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Peggy Guggenheim Documentary Paints a Picture of a True Patron

The Huffington Post The Huffington Post 16/11/2015 Michael Rose

2015-11-13-1447458242-9869346-PG_ViewfromPGCRoofSmalll.jpg © Provided by The Huffington Post 2015-11-13-1447458242-9869346-PG_ViewfromPGCRoofSmalll.jpg View from Peggy Guggenheim Collection, Venice, Courtesy Submarine Deluxe
A beautiful new documentary illuminates the difference between an art collector and a patron who not only amasses a tremendous collection but whose taste and interests help define an era. The film takes us into the world of heiress Peggy Guggenheim whose passion for modern art built the reputations of artists Max Ernst, Jackson Pollock, Alexander Calder, Marcel Duchamp and many others she championed while creating her own collection.
Her life turns out to have been as colorful as the canvases of the artists she admired. One of the reasons this historical biography is so compelling is that Peggy tells us the story herself. The Director, Lisa Immordino Vreeland, spent hours interviewing Guggenheim biographer Jacqueline Bogard, repeatedly visiting her Park Avenue apartment. Vreeland went through the mountain of research materials that Bogard had acquired for her book, "Peggy: the Wayward Guggenheim," but couldn't find the original audiotapes of the interviews with the heiress. Bogard didn't recall where she'd stashed them, and repeated searches of her apartment were fruitless. Finally, Vreeland asked if there was a basement. There was and buried under other boxes, she discovered a shoebox containing the long sought after tapes.
These tapes gave Vreeland the ability to structure her film around very personal conversations. If you close your eyes while watching you'll feel like you're in the room with Peggy. But you won't want to close your eyes because this is not only a film built around the fascinating first person accounts of this visionary personality, it's also about the art, the artists and the images of the era in which they created what are now considered to be masterpieces.
"I wanted to bring history to life," said Vreeland, when asked about her approach to making this film. Her use of never before seen archive footage, beautifully shot and transferred at a very high resolution, mixed with the aforementioned audio recordings, still photos and of course, the artwork, create a visual palette that lures us into the film.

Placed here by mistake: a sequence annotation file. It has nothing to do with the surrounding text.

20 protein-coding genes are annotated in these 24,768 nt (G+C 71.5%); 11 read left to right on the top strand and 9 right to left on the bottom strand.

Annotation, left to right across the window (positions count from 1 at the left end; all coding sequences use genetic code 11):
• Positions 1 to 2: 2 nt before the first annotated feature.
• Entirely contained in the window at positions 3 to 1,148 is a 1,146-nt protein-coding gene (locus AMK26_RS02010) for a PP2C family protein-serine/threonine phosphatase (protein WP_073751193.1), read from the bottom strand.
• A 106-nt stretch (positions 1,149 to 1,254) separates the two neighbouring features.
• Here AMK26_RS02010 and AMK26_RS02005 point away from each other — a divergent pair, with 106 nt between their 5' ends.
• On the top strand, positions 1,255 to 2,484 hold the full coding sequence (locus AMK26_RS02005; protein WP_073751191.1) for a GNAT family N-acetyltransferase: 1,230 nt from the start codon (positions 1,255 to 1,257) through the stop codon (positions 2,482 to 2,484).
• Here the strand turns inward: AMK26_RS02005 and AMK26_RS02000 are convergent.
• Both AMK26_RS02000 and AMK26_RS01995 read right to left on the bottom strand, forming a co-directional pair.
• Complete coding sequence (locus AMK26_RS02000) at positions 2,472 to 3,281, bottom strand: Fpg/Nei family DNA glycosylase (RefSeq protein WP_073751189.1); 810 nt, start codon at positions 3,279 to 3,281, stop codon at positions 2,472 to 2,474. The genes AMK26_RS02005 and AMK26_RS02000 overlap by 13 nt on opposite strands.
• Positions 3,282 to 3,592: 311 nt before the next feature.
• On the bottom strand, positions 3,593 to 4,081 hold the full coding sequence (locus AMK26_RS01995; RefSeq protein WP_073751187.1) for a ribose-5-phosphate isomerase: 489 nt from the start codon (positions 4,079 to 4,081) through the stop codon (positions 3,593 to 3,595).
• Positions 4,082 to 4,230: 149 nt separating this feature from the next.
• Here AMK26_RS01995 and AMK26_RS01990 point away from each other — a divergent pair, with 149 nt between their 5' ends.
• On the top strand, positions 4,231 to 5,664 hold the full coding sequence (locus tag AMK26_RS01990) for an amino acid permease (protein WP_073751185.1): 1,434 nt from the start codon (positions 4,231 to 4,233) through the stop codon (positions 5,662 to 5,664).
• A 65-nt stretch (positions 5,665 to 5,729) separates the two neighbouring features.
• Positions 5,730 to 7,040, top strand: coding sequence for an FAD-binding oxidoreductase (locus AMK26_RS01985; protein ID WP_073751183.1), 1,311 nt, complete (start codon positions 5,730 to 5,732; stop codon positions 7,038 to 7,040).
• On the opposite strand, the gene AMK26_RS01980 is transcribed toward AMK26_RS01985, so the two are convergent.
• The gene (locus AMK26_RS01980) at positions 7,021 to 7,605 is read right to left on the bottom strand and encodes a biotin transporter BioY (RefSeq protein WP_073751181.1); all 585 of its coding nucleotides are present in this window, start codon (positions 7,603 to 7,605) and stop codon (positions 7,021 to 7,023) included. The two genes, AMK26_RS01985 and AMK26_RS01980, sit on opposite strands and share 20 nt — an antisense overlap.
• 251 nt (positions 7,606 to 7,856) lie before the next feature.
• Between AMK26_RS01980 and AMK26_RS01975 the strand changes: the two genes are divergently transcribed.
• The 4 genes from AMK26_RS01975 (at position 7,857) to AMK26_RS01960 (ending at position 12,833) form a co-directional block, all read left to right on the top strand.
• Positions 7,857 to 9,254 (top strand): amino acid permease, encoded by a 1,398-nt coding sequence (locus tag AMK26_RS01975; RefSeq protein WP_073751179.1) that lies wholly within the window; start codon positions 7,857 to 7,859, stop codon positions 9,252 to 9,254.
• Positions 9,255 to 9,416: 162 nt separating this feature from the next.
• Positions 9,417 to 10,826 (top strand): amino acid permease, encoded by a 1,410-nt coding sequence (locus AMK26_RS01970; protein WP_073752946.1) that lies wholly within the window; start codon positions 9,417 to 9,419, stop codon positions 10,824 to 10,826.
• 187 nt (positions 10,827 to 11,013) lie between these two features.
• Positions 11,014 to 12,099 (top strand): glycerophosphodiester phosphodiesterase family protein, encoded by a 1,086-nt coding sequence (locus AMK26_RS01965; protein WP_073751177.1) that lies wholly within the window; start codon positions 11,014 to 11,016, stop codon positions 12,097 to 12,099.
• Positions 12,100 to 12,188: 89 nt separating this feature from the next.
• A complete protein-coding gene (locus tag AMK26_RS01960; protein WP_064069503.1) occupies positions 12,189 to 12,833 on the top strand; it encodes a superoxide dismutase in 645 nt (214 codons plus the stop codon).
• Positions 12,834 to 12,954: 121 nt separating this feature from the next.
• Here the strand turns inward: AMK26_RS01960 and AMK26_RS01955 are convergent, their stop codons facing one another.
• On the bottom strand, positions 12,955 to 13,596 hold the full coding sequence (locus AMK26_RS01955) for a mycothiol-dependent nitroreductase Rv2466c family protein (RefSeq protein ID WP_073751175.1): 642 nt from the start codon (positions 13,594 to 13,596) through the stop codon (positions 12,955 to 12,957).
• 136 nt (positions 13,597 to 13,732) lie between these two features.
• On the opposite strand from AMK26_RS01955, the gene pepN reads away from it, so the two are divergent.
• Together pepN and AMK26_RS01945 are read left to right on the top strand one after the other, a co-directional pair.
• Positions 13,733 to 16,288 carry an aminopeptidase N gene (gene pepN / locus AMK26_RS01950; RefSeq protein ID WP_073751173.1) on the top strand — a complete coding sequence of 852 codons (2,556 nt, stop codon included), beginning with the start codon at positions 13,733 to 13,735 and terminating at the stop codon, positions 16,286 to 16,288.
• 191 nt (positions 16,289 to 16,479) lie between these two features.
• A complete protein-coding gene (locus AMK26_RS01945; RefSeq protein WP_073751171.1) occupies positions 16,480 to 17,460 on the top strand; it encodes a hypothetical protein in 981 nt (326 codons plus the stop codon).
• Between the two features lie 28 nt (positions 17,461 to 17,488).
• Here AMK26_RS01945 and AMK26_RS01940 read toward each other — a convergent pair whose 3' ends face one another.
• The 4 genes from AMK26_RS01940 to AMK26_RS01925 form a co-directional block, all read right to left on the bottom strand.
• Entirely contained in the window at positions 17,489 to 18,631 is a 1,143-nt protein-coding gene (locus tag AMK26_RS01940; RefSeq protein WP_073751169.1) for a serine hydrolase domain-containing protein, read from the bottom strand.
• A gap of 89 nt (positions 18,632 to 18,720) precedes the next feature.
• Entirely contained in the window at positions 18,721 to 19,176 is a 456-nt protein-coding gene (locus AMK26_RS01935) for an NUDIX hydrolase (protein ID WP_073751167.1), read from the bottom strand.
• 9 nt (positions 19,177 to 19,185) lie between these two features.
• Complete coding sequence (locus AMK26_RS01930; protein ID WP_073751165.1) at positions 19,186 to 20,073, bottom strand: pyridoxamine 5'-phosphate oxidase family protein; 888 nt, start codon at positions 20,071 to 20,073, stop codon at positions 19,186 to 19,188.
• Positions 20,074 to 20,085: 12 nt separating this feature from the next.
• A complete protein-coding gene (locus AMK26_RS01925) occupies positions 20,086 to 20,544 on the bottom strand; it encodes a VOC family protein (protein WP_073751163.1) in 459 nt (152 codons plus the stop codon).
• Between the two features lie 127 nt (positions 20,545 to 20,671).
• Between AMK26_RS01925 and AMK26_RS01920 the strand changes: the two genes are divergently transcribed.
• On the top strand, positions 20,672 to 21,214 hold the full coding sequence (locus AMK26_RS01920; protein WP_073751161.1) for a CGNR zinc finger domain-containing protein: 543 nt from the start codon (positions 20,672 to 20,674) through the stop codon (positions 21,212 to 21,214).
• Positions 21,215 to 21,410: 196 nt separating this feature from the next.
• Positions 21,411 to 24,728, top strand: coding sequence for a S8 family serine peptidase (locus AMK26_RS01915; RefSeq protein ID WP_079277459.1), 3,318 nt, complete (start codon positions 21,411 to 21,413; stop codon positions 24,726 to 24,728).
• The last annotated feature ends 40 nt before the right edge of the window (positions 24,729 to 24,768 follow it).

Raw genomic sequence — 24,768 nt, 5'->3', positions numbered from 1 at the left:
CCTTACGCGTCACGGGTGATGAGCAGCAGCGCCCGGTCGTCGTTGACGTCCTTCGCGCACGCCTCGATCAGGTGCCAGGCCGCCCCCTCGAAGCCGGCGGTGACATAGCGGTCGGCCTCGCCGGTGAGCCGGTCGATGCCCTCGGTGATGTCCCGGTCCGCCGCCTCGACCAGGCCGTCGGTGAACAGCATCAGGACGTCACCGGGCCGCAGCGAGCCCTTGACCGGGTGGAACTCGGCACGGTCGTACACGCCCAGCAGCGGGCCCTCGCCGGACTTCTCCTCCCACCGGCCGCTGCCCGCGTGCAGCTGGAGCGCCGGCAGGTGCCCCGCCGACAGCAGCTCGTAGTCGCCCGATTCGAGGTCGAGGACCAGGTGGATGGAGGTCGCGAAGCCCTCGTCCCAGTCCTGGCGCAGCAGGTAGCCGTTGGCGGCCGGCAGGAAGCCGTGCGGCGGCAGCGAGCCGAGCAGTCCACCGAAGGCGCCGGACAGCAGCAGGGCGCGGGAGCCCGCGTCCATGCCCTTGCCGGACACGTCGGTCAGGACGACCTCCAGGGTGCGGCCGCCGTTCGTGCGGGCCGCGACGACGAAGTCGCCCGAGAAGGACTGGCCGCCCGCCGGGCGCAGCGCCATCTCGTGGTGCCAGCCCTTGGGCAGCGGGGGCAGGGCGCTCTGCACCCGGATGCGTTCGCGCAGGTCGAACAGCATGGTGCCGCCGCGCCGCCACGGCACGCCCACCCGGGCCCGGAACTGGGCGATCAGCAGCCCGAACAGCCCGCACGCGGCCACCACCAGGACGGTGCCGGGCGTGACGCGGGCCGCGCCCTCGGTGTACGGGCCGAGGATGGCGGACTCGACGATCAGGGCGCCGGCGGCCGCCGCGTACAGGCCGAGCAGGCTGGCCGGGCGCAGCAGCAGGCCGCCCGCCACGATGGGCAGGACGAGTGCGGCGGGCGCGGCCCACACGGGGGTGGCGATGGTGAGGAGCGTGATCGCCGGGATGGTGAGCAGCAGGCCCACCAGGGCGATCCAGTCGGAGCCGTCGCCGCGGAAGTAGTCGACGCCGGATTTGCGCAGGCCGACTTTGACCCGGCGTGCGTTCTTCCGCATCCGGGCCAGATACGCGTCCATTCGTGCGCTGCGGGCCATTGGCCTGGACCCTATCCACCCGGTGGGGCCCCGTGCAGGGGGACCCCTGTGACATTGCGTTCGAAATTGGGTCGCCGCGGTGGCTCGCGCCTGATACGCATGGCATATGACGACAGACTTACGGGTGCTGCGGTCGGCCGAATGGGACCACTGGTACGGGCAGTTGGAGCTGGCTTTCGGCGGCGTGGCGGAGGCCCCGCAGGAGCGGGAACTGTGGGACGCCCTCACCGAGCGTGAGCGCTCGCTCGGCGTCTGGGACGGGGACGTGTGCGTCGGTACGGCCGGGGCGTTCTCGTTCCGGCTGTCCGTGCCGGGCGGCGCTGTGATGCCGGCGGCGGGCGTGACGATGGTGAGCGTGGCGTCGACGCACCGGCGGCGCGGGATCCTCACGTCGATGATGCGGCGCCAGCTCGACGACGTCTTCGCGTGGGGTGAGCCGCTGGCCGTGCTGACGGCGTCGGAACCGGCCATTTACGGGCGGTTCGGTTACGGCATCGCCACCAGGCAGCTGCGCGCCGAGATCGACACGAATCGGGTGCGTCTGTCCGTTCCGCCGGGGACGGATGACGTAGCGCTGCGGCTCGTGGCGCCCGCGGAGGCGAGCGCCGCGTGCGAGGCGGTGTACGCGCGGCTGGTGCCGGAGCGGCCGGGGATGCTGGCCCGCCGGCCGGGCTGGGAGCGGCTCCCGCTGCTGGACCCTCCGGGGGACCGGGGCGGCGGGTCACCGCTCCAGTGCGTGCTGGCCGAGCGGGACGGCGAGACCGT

We meet Jackson Pollock, Picasso, Marcel Duchamp and see them in unguarded moments as this very small group of people are changing the art world. We discover they were very interested in ideas and how the outside world impacted their work.
Events such as World War One had a major influence of them. "Dadaism was a reaction to that (the WWI) and led to surrealism," said Vreeland.
The War is a stepping off point for Guggenheim who flees the confines of her life in Manhattan to meld into the Bohemian swirl of Post WWI Paris. Here she meets the artists, writers and intellectuals of the period, and through her café culture experiences, she begins to develop an appreciation and understanding of the monumental shift in art.
"The art world was a small world and they didn't know this was the biggest thing in art in the 20th Century," said Vreeland.
As her awareness about the importance of these new artists, she became their champion through the gallery she'd started in London in 1938. In Paris, the Nazi occupiers viewed the work she loved as "Degenerate" and the Louvre refused to take and protect the paintings she so admired. So the ever-resourceful Guggenheim bought and smuggled as many paintings as she could out of Paris.
After the War she opened her Art of This Century gallery in New York City and brought the future of art to America. But it was Venice that was calling her heart and in 1949 she acquired the Palazzo Venier dei Leoni on the Grand Canal. This would eventually house her collection.
A hero to artists and something of a seer she was also vilified for what some considered her voracious sexual appetite. She not only admired the work of artists she liked to sleep with them. Something she was quite open about. But her desire for new work faded after WWII and she turned her back on the next wave of artists. When Andy Warhol knocked on her door in Venice, "She wouldn't let him in," said Vreeland.
She had her era and today the paintings she collected for as little as $25 or $40 are collectively worth "Billions" according to art dealer Larry Gagosian. This is important art that may not have come to light or even survived had it not been for Peggy Guggenheim.
"I can't think of another figure like this who had such an influence," said Vreeland.
PEGGY GUGGENHEIM: ART ADDICT, opens in Los Angeles on Friday, November 13, with a national rollout to follow.
It runs 97 minutes and is being released by Submarine Deluxe.

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